• Needs generalization of Filtered-X algorithm, where coefficients of control filters are adapted to minimize the sum of the mean square values of the error signals.


Feedforward anc 6

Feedforward ANC (6)

Multiple Error (filtered-X) LMS:

  • K reference signals

  • M secondary sources

  • L error microphones

  • MxL different secondary paths between M secondary sources and L error microphones

  • all K reference signals are filtered (cfr `filtered-X’) by all MxL secondary path models, …

  • …to generate collection of KxMxL filtered reference signals, which are input to the adaptive filter

  • etc..

L

K

M


Feedback anc 1

primary source

d

C(z)

secondary source

y

e

W(z)

Feedback ANC (1)

Basic set-up :

  • C(z) = secondary path (see page 6)

  • 1 microphone instead of 2 microphones

  • Applications : active headsets, ear defenders


Feedback anc 2

d

C(z)

+

y

e

W(z)

Feedback ANC (2)

Design problem :

  • given C(z) design W(z) (=feedback control) such that E(z) is `minimized’

  • For `flat’ C(z)=Cnt : W(z)=-A for large A (like in an opamp)

  • For general C(z) : see control courses


Feedback anc 3

d

C(z)

+

+

y

e

W’(z)

-C’(z)

Feedback ANC (3)

An interesting feedback controller is formed as follows :

…with C’(z) is an estimate of C(z) and W’(z) yet to be defined.

Note that if C’(z)=C(z), then W’(z) is fed by d (!), i.e. …


Feedback anc 4

+

Feedback ANC (4)

Note that if C’(z)=C(z), then W’(z) is fed by d (!), i.e. …

…which means the feedback system has been transformed

into a feedforward system, similar to page 12..

d

C(z)

e

y

d

W’(z)


Feedback anc 5

Feedback ANC (5)

In the set-up of page 12, this is …

  • with H(z) =1, and for C(z) containing pure delay, this means W’(z) must act as a predictor for d.

  • Adaptation of W’(z) based on filtered-X algorithm

d

1

C(z)

primary

source

secondary

path

e

x

W’(z)

y


Feedback anc 6

Feedback ANC (6)

Application : active headsets / ear defenders :

  • 10-15dB reduction can be achieved for frequencies 30-500Hz

  • Problem: variability of secondary path (headsets worn by different people, or worn in different positions by the same person, etc.)

  • Headset can also be used to reproduce a useful signal `u’ (communications signal, music, ..) : electrically subtract u from error microphone signal

d

C(z)

+

Prove it !

+

y

-u

W(z)

e


3d audio

virtual source location

3D Audio

Virtual acoustic displays

= systems that can render sound images positioned arbitrarily around a listener.

Two approaches…

  • Acoustic soundfield synthesis :

    reproduce original soundfield `everywhere’,

    with large number of transducers.

    Suitable for multiple listeners.

  • Binaural audio :

    reproduce original soundfield at

    (2) eardrums, with headphones

    or -at least stereo- loudspeakers

    Suitable for single listener


Head related transfer function hrtf

source location p

Head Related Transfer Function (HRTF)

HRTF is acoustic transfer function from a specific sound location to the eardrum, and describes diffraction of sound by the torso, head and external ear

  • HRTFs differ significantly across subjects (especially for high frequencies (>6kHz))

  • `average’ HRTFs measured on mannequins

  • Applications use HRTF data base (HRTF for each position)


Binaural synthesis

Binaural Synthesis

For source X(z) to be virtually placed at position p, signals to be delivered at left/right eardrums are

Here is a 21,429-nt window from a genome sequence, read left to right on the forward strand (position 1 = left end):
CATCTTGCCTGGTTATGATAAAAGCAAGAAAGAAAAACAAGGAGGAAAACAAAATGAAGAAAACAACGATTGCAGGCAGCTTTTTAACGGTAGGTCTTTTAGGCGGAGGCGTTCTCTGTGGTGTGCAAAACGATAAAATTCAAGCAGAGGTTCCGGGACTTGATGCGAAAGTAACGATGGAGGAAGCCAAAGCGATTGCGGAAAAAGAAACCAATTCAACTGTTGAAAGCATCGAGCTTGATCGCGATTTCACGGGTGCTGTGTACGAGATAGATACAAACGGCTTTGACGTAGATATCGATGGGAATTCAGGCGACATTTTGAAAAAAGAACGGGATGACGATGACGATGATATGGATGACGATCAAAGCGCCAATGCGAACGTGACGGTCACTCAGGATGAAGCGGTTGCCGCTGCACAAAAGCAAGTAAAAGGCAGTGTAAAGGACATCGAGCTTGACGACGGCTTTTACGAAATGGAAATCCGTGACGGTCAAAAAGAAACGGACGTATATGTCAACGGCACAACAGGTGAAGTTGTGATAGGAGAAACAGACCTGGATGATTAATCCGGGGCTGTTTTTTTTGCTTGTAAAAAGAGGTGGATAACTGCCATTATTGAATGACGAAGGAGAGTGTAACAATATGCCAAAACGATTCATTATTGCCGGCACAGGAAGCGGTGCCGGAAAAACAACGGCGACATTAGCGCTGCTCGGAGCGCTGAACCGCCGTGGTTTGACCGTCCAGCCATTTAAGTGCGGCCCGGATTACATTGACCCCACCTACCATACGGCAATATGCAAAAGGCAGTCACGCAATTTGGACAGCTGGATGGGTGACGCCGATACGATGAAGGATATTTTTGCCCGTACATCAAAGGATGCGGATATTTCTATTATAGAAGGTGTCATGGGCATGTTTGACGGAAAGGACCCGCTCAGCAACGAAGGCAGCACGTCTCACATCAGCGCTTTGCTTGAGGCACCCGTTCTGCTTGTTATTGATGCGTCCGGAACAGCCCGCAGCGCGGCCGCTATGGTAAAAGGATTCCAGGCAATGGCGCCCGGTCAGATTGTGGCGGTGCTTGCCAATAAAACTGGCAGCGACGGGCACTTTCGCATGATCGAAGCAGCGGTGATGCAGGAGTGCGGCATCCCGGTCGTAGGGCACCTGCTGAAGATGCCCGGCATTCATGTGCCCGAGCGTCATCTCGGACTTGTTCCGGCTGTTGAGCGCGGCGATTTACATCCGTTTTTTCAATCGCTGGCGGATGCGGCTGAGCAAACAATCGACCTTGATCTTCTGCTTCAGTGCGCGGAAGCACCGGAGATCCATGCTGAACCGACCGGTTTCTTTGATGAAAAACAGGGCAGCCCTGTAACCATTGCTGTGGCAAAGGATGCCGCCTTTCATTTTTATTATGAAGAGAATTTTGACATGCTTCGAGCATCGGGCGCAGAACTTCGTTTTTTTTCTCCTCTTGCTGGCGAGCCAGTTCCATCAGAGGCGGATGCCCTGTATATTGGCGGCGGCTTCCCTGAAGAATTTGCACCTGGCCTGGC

• multiple sources

  • referred to as `binaural’ signal, because it would be suitable for headphone listening. Head-phone reproduction (with non-individualized HRTFs) often suffers from in-head localization, front-back reversals, ...

  • TFs may include desired room acoustics (e.g. concert hall, …)


Cross talk cancellation

Cross-talk Cancellation

To correctly deliver the binaural signal to the listener, the signals must be equalized, to compensate for transmission paths from loudspeakers to eardrums. Transmission path inversion is referred to as `cross-talk cancellation’, as it involves cancellation of unwanted cross-talk from each speaker to the opposite ear.

A_LL is HRTF from left speaker to left eardrum,

should also include actual room acoustics….

PS: Channel inversion, see Topic-6

(easier with e.g. 3 loudspeakers for 2 ears)

PS: Equalization zone (`sweet spot’) typically

small: translation<10cm, rotation<10degrees


Compare to feedforward anc

Compare to feedforward ANC...

(see page 6)

d

H

C

primary

source

e

secondary

path

x

W

y


Compare to feedforward anc1

H

C

primary

source

secondary

path

e

x

W

y

Compare to feedforward ANC...

Adaptive ?

  • head movement tracking (e.g. video-based) + compensation, provides

    • larger equalization zone

    • dynamic localization cues (by maintaining stationary virtual sources during head motion)

  • error signal only `available’ during calibration, hence difficult to compensate for variations in acoustic channels


Sound field synthesis

virtual

sound source

Sound Field Synthesis

Huygens’ principle:

Synthesize sound field in a listening area, based on secondary sources

(loudspeakers) on an enclosure of listening area, playing back recorded

(with microphones on the same enclosure) sequences


Sound field synthesis1

virtual

sound source

Sound Field Synthesis

Huygens’ principle:

This may be realized as a multichannel ANC system which then allows for an equalization of the actual listening room, as well as a reproduction of a virtual listening room

  • = Multi-channel extension of p. 25-26:

  • H(z) contains L (virtual) acoustic TFs from virtual sound source to mics

  • C(z) contains MxL (real) acoustic TFs from loudspeakers to mics

  • M loudspeakers

  • L microphones


Conclusions

Conclusions

  • Active Noise Control :

    - Feedforward systems (with implicit feedback)

    - Feedback systems (turned into feedforward)

  • 3D Audio :

    - Binaural synthesis & cross-talk cancellation.

    - Soundfield synthesis